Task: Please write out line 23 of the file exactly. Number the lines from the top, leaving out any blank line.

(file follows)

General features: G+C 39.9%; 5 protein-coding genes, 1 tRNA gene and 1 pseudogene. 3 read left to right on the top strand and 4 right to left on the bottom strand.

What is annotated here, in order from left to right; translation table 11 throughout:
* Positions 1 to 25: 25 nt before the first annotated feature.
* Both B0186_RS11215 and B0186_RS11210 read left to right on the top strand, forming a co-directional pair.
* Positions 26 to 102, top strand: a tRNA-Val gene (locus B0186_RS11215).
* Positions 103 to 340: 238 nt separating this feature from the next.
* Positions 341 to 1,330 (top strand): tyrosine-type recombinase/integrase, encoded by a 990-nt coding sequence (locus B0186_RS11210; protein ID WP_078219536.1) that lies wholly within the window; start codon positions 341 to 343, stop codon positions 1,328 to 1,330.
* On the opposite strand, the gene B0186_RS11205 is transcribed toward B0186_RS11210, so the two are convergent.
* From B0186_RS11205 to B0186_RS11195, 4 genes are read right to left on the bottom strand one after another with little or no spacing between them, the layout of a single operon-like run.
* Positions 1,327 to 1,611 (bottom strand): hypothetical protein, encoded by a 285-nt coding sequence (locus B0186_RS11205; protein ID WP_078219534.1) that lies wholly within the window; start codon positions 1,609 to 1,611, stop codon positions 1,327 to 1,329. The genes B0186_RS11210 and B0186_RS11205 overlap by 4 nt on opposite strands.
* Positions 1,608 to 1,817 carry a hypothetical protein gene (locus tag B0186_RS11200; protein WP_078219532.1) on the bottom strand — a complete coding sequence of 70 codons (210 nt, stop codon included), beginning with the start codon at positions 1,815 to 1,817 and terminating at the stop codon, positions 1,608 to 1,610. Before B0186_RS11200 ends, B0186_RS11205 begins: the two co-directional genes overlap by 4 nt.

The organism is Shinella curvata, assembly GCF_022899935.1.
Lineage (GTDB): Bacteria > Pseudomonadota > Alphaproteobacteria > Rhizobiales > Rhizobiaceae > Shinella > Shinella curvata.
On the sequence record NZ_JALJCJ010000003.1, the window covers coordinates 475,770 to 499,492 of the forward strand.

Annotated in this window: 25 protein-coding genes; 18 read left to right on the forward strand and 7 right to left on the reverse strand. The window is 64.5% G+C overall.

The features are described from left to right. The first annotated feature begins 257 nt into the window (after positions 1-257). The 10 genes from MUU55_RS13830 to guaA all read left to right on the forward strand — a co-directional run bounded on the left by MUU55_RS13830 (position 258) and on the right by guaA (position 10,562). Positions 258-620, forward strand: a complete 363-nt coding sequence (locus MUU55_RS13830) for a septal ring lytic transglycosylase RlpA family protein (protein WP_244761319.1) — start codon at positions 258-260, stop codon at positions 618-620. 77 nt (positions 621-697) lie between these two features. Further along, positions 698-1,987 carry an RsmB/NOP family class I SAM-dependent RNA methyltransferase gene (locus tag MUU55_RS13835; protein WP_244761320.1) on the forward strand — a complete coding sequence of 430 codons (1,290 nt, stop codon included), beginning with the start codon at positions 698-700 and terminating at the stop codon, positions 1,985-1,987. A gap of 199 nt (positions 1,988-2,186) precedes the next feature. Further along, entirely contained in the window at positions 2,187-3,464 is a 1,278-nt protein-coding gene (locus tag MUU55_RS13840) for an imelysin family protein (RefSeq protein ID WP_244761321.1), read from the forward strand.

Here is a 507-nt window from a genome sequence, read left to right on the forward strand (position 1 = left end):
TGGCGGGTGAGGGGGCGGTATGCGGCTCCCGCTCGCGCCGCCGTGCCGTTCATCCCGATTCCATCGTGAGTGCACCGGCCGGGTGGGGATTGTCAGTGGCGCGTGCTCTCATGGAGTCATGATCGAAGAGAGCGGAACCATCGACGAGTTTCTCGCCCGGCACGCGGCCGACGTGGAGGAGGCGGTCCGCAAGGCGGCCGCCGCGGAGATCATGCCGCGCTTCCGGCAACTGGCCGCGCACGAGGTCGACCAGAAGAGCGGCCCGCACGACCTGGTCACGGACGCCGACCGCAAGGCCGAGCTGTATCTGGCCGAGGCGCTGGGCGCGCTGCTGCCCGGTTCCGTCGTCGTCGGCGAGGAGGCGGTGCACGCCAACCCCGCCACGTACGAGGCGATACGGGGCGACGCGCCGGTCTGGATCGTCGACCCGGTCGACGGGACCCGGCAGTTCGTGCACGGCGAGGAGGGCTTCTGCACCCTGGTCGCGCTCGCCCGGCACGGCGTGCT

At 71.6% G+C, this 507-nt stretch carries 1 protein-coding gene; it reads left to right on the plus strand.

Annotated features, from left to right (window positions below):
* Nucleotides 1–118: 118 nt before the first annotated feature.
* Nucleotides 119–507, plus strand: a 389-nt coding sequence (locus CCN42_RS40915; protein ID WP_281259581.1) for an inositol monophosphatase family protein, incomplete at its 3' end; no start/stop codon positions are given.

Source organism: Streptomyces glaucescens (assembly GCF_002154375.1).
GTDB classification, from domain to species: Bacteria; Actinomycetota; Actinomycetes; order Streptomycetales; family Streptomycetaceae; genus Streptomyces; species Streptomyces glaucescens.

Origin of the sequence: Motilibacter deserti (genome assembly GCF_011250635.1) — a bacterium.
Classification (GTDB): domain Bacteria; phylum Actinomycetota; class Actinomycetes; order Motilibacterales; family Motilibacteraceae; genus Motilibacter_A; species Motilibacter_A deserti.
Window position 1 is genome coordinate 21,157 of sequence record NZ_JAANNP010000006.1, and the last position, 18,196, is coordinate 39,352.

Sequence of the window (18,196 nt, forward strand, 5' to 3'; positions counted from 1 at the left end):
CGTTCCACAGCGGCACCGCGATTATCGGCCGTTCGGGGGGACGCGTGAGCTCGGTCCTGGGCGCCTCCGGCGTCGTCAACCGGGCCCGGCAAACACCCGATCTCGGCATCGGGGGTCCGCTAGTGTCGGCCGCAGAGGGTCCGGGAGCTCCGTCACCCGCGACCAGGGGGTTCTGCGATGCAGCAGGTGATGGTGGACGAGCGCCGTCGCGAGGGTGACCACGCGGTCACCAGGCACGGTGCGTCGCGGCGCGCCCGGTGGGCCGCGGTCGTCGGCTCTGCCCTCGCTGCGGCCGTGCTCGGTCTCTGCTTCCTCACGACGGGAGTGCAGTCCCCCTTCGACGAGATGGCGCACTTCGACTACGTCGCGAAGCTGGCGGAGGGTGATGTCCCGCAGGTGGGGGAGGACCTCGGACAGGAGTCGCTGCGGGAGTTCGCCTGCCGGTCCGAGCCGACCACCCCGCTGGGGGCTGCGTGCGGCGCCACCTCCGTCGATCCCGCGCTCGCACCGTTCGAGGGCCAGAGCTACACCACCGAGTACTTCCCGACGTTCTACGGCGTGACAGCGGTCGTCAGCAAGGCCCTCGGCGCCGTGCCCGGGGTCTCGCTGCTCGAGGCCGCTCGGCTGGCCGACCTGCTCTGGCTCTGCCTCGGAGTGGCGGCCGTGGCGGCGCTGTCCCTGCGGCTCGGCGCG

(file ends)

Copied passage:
Source organism: Streptomyces glaucescens (assembly GCF_002154375.1).